December 2, 2020

iMonk Classic: What Is Heaven?

Heaven: An interesting topic. Basically, I think we look at it entirely backwards, and really, the Matrix and Capon on Genesis have been extremely helpful to my own thoughts. I am not looking forward to going there. I think I am there.

The idea that there is a place where God “is” as opposed to God filling the universe itself always and everywhere with his glory is problematic. In fact, creation existing in any way actually separate from the existence of God is problematic. C.S. Lewis said that Hinduism was far more appealing that atheism for that very reason. It makes more sense to say that God=all things than it does to speak of God separate from all things in any sort of spacial-temporal way. “In Him we live, and move and have our being” is about as profound a Biblical statement as I know of. I don’t believe the universe=God, but I also do not believe the universe is anything short of “filled” with the “fullness” of God and his glory at all times. God is transcendent and imminent, not removed or at a distance.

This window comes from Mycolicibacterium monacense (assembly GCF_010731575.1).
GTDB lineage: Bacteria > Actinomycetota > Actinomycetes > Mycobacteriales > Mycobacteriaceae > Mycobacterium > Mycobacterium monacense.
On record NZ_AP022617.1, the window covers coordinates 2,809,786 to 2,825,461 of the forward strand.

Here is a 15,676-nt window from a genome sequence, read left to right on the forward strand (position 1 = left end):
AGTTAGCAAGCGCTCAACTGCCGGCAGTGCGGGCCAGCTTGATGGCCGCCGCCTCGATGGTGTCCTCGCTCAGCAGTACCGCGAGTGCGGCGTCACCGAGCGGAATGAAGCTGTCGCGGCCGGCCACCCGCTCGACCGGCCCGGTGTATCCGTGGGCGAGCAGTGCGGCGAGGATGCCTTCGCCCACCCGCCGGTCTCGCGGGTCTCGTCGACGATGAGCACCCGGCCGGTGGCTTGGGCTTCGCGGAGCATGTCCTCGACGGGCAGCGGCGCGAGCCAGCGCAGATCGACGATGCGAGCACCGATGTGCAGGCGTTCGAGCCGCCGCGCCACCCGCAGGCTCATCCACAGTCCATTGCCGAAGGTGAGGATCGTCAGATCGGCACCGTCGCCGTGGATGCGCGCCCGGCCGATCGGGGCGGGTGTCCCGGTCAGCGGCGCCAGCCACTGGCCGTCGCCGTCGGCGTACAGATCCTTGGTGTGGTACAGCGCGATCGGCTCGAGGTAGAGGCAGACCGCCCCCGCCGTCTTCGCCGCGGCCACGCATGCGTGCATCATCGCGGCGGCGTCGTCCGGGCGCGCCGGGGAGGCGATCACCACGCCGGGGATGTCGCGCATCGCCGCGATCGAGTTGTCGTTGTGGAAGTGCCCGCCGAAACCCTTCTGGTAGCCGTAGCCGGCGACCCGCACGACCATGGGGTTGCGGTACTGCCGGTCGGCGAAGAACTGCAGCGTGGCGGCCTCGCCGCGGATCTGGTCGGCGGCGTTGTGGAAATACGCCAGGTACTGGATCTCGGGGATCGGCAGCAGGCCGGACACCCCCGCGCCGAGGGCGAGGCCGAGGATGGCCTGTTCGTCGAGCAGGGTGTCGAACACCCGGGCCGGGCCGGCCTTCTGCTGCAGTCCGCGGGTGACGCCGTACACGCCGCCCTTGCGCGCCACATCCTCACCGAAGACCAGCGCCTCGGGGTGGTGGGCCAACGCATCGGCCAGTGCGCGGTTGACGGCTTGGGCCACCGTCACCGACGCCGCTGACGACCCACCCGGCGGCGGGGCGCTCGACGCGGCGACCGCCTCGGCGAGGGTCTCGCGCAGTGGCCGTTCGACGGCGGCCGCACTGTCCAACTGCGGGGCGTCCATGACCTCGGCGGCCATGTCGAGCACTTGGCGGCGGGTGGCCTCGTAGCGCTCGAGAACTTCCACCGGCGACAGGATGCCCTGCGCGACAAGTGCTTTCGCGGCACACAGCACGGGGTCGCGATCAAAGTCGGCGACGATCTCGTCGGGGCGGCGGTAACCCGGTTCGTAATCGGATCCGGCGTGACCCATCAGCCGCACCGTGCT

Therefore, the idea of heaven as a place “up there” or “over there on planet Q” is nonsensical in many ways. Far more likely to me is that we are constantly in the presence of God, constantly surrounded by spiritual “beings,” constantly surrounded by a “great cloud of witnesses” because we are about as much “in heaven” as we can be…..two matters being excepted.